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Brazil to Serve as Bridge Between BRICS and Argentina

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Brazilian President Luiz Inacio Lula da Silva has pledged to serve as a mediator between Argentina and the BRICS bloc, which is comprised of Brazil, Russia, India, China, and South Africa, to help the country navigate its financial and economic crisis. Lula has expressed his commitment to helping his Argentine counterpart, Alberto Fernández, by facilitating economic assistance from BRICS countries. This comes as Argentina experiences record-breaking levels of inflation and devaluation, and struggles to find solutions to these issues.

During a 4-hour meeting held in Brazil, Lula expressed his political support for Fernández, stating: “From a political point of view, I made a commitment to my friend Alberto Fernández that I will make any and all sacrifices so that we can help Argentina in this difficult time.” Lula also criticized the International Monetary Fund (IMF) for its role in hindering Argentina’s progress, and called on the organization to take action to alleviate Argentina’s debt burden. He stated: “The IMF knows how Argentina got into debt, knows who it lent the money to. Therefore, you cannot keep putting pressure on a country that only wants to grow, create jobs and improve people’s lives.”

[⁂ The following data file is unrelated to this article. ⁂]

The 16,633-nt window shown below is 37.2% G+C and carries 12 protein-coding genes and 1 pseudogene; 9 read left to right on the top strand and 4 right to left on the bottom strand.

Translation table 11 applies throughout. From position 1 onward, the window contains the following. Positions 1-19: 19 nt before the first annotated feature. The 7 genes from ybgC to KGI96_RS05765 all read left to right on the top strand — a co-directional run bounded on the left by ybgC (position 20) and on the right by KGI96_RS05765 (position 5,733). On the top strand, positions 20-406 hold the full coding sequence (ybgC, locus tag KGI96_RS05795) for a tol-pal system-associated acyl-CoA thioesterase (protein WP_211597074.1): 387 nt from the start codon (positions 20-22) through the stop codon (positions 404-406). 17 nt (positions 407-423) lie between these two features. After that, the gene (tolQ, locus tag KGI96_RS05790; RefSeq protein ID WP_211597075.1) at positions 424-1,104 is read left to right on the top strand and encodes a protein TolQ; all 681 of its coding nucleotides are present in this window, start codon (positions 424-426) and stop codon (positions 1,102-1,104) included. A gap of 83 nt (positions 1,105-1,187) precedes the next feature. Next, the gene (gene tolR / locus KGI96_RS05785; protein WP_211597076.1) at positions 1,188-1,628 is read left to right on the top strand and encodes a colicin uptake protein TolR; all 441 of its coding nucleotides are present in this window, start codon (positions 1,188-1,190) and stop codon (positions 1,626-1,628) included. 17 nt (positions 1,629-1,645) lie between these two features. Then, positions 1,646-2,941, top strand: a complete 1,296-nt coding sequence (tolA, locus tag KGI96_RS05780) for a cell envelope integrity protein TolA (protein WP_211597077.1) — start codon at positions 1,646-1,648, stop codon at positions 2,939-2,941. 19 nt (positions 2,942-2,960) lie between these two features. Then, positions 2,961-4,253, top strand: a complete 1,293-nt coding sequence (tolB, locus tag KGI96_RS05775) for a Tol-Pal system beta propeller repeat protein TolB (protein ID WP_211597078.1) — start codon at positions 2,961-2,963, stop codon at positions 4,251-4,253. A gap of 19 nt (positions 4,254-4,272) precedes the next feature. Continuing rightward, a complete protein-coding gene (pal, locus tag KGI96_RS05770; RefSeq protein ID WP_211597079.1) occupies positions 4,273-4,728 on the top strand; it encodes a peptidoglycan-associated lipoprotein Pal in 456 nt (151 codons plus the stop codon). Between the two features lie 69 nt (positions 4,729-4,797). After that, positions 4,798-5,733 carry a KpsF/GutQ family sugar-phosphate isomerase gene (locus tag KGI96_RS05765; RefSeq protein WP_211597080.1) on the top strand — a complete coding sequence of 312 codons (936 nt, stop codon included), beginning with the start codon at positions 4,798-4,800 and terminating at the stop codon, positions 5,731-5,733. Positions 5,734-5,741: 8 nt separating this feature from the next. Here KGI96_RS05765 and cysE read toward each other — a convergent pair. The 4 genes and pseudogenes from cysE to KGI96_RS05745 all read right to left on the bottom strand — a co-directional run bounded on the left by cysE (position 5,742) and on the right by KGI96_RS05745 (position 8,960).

Concrete Steps

President Lula also took concrete actions during the meeting. He called Dilma Rouseff, the current President of the New Development Bank, to request the modification of a rule that would allow the institution to offer direct aid to countries outside of the BRICS bloc. He stated: “Dilma was riding her bike in the morning in China and she promised to propose that the article be removed.” In addition to this, Brazil and Argentina are in talks regarding the establishment of a credit line that would allow for Brazilian exports to be paid for in reals. This initiative would be facilitated through an intermediary bank, with Argentina repaying the funds later. This would allow Brazilian businesses to regain their position as significant partners of Argentina, which has been lost in recent years to China. The Brazilian Minister of Finance estimated that Brazil has lost $6 billion in exports during the last five years against China in Argentina.

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